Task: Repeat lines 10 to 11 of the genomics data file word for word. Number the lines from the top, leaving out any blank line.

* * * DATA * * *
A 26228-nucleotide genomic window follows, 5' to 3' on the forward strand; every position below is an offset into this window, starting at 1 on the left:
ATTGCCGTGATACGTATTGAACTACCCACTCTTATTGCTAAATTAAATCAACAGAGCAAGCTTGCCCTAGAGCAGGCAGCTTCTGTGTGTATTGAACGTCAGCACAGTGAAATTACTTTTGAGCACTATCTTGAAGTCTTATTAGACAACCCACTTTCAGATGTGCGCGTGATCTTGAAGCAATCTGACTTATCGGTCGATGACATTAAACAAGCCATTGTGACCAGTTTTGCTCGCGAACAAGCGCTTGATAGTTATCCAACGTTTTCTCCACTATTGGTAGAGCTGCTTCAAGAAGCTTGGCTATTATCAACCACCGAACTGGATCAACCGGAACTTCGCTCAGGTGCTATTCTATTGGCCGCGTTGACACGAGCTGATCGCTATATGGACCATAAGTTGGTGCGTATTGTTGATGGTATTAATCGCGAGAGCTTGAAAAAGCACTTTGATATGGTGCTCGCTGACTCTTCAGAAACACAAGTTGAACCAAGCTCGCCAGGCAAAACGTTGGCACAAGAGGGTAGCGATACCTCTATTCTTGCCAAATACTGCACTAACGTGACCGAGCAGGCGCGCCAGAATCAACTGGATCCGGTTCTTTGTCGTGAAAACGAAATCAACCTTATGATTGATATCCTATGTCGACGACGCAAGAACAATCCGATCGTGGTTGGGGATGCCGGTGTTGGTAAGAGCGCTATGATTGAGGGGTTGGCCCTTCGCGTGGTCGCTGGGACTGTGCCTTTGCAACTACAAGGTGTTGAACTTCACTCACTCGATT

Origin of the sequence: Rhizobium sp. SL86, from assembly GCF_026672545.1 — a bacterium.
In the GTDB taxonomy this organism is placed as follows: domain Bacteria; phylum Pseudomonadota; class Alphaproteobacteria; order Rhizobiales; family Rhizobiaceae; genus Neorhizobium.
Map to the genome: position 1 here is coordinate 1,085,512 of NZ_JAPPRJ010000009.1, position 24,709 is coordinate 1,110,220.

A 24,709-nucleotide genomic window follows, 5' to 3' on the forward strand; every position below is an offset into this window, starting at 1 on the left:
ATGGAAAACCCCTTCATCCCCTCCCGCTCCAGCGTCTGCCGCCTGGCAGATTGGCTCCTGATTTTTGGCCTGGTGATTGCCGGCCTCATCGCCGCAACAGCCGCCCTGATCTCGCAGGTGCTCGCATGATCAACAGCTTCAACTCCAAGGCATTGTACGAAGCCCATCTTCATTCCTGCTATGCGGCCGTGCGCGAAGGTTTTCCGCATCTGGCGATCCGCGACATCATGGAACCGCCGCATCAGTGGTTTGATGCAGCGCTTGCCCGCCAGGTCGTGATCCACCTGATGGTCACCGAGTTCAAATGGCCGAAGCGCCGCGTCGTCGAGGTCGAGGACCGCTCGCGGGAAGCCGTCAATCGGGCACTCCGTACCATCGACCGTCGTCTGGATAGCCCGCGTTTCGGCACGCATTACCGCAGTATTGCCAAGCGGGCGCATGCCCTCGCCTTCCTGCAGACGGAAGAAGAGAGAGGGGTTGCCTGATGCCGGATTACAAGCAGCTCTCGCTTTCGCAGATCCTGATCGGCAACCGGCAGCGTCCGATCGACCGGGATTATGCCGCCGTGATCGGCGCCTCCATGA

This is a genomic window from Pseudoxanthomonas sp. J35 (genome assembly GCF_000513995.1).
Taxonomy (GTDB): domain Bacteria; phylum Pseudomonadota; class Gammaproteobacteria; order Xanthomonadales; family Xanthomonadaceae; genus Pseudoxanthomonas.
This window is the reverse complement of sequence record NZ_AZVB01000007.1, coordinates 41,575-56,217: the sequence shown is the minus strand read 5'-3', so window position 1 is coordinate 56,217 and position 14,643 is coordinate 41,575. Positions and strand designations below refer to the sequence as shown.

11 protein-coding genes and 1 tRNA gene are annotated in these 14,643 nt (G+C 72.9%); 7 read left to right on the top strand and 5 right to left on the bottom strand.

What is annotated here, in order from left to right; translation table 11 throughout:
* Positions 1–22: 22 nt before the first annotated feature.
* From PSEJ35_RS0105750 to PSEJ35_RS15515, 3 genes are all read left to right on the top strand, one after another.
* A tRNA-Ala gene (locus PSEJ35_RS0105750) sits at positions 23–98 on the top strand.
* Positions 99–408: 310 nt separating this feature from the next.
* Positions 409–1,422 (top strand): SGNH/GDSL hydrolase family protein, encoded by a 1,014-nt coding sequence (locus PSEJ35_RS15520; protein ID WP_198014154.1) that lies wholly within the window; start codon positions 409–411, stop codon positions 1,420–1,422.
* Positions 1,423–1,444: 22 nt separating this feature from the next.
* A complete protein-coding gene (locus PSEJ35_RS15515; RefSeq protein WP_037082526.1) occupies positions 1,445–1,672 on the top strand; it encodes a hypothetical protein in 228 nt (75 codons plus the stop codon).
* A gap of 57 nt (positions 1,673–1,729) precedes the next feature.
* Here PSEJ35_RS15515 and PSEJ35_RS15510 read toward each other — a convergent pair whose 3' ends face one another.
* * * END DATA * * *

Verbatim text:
This window is the reverse complement of sequence record NZ_AZVB01000007.1, coordinates 41,575-56,217: the sequence shown is the minus strand read 5'-3', so window position 1 is coordinate 56,217 and position 14,643 is coordinate 41,575. Positions and strand designations below refer to the sequence as shown.

11 protein-coding genes and 1 tRNA gene are annotated in these 14,643 nt (G+C 72.9%); 7 read left to right on the top strand and 5 right to left on the bottom strand.